Annism Piktochart (1)

All four (4) of these are great assets to writing and blogging to help with research, organization and visual presentation in your posts.

Air Story is the newcomer to the productivity arena, and if Joanna Weibe is involved, it’s sure to be top shelf. We all better check it out.

The next tools are to use within your WordPress site.

These are only basics in the vast world of plugins but are valuable beyond expected and will help every website of any kind.

AppSumo. I mentioned this one earlier. I had the plugin already installed but was too green, digitally speaking, to even apply it (yet) and then just absolutely had to! And fast. Help AppSumo!!!

AppSumo is an amusing app (group of people led by Noah Kagan) with notes from the “fat ass sumo” and lots of taco talk, but it does some pretty awesome things.

I’m still learning (there’s so much more) about this one and right now am pleased to have free sharing buttons on my site pages and blog posts in my preferred color choice. Look for all kinds of deals that AppSumo will send your way.

Optinmonster is a similar plugin for pop-ups and list building, welcome mats and title bars too, with great reviews. I haven’t had a chance to check it out yet but take a look for comparison.

Yoast SEO Plugin. SEO (search engine optimization) is important if you want your site, your articles, your blog, and your product/services found and ranked in search engines where people look for things.

What I love most about Yoast, is that it helps you learn how…literally guides and scores you…to incorporate your work with SEO on each and every piece. Great!

TweetDis.  A super cool, incredibly easy way for people to share your blog posts to Twitter with just a click.

As soon as I decided to dive (think swan dive, fear belly smacker) into the social media pool to join Twitter, I had to have it! I did pay for this one (about $40) but so far, I’m pleased.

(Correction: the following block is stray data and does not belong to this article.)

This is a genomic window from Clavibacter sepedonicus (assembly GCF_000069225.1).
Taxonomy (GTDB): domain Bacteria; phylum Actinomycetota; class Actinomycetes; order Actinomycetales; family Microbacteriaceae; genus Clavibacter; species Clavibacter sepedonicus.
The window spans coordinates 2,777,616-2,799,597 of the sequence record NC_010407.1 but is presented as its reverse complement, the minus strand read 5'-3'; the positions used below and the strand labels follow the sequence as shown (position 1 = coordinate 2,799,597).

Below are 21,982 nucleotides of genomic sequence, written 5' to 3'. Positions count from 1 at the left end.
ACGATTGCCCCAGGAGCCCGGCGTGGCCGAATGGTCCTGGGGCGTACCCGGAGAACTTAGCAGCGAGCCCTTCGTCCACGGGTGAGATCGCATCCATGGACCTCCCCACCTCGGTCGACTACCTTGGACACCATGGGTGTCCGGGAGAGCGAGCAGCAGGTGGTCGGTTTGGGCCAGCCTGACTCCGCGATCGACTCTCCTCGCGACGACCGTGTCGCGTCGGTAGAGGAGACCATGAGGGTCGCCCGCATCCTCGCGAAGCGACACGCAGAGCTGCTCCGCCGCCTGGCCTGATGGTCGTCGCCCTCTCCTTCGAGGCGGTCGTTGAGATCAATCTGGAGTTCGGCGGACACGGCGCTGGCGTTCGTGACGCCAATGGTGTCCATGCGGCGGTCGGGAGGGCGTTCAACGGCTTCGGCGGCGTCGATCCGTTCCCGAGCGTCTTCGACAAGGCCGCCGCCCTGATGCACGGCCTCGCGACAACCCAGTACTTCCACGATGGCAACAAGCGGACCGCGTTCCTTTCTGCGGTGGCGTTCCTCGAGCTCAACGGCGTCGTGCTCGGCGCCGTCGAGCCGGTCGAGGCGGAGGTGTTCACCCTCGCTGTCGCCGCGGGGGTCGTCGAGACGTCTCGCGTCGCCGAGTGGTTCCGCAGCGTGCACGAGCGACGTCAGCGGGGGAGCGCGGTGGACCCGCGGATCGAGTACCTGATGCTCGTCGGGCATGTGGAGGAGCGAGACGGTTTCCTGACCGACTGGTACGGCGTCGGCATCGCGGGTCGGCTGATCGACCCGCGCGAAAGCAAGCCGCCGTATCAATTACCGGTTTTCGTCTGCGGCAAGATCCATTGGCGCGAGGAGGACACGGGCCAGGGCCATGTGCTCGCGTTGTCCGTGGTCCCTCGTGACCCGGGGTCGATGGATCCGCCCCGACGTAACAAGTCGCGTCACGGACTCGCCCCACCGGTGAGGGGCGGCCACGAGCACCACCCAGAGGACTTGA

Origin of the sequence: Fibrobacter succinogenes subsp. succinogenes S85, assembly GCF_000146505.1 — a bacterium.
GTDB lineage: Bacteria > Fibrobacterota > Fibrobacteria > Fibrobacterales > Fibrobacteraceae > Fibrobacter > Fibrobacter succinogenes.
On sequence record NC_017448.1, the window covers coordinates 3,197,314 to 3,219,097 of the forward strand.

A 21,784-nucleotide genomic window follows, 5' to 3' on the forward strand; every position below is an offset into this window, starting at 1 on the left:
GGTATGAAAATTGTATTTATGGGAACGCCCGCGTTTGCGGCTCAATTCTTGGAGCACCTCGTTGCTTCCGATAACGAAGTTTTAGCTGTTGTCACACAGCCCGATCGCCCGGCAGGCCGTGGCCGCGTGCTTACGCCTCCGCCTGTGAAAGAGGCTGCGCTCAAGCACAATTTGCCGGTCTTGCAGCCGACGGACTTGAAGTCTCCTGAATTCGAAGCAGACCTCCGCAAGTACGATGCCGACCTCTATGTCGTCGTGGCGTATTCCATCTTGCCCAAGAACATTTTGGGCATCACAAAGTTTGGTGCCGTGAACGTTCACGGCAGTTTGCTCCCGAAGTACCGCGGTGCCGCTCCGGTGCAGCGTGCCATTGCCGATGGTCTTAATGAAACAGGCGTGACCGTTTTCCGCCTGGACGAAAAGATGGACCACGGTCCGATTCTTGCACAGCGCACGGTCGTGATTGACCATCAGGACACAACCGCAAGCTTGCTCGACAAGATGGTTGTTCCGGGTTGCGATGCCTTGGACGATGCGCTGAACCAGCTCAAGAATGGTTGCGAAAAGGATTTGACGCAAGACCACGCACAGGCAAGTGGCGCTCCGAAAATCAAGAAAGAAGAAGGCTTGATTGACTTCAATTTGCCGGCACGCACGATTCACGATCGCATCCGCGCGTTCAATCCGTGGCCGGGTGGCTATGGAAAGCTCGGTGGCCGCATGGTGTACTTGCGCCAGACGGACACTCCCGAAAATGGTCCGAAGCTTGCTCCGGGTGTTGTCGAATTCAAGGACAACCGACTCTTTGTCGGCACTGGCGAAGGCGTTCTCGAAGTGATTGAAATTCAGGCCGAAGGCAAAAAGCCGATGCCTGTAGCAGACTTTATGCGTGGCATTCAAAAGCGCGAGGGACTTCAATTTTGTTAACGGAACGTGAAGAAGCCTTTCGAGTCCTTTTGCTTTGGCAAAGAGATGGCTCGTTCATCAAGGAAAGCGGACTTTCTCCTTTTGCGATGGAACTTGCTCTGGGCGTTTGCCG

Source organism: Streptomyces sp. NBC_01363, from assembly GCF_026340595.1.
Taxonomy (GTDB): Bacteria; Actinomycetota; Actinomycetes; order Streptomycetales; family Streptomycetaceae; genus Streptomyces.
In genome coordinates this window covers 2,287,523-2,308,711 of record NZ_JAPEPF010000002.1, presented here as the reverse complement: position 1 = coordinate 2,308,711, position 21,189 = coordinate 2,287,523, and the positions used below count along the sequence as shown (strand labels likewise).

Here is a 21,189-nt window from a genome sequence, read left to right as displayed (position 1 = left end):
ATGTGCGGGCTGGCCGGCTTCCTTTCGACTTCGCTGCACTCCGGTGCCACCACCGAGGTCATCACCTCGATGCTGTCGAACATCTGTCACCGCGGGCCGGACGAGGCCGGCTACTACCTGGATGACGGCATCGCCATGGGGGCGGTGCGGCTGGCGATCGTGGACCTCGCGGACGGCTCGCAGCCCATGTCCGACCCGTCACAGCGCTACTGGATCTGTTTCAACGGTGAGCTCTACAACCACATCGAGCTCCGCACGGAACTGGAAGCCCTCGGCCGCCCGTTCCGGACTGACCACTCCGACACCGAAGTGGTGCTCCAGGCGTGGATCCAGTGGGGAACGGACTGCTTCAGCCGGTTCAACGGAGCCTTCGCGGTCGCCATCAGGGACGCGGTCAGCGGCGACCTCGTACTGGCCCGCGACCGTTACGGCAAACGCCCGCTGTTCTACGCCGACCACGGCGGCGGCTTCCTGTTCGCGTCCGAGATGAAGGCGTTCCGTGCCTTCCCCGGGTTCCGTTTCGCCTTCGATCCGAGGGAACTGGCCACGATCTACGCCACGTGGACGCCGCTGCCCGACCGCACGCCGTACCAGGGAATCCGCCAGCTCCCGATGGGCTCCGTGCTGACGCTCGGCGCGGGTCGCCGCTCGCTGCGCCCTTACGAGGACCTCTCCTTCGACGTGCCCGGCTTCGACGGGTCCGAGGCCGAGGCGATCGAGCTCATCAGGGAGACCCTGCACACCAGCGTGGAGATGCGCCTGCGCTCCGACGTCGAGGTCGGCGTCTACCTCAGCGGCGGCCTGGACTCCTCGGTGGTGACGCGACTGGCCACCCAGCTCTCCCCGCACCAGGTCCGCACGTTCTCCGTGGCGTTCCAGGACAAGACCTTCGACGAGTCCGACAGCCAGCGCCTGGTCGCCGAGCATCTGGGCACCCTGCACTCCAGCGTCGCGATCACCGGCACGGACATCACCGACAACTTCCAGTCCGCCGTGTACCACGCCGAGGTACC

There may be other options to click and tweet, but the point is that you do want someone (anyone!) to read your work, and this will help you and others share it.

MailChimp.  I’m most pleased of all that I am using this one even though it doesn’t offer an email auto-responder on the free level.

I created a signup form, thank you response and welcome email. A good start:)

It took a little more fooling around and learning to get set up. But you must have a system to collect emails (to create your list) and to share your work, whether you share blog posts, newsletters or whatever.

My feeling is that I have further to go (and grow into) using MailChimp to the fullest but, I think if I can do it, anyone can.

AWeber is another comparable choice, and you probably see Infusionsoft around a lot with bigger enterprises or if you have more significant needs and budgets.

I told you this was a synopsis, so I’m only sharing the icing on the cake, the gotta haves, for now.

Takeaway 4: There’s a tool out there for you. Find it. Use it.

Follow the leader, but only so far

A writer’s journey follows many paths but, no two will be the same.

Start with finding great examples for writing in your dream trade (or genre if you prefer.)

Blogging and freelance writing for a living present a whole world of struggles and issues, even beyond keeping up your quality blog, but some keys can help you.

Reading, for example, is always a prerequisite for great writers, but can you do more?

I started on a copywriting path, turned left to freelance writer and honed to the off-shoot “content writer for business.”  I’m still flitting around though.  I have a natural instinct for business, may even qualify as an “expert” in some respects because I’ve owned and operated a small business for over 25 years.

But the thing is, well, I have a lot of interests. And in truth, when you write for other companies and their readers/audience, you need to gear your writing toward very specific goals as prescribed by your client. You need to adapt and learn and grow. And be willing to do so.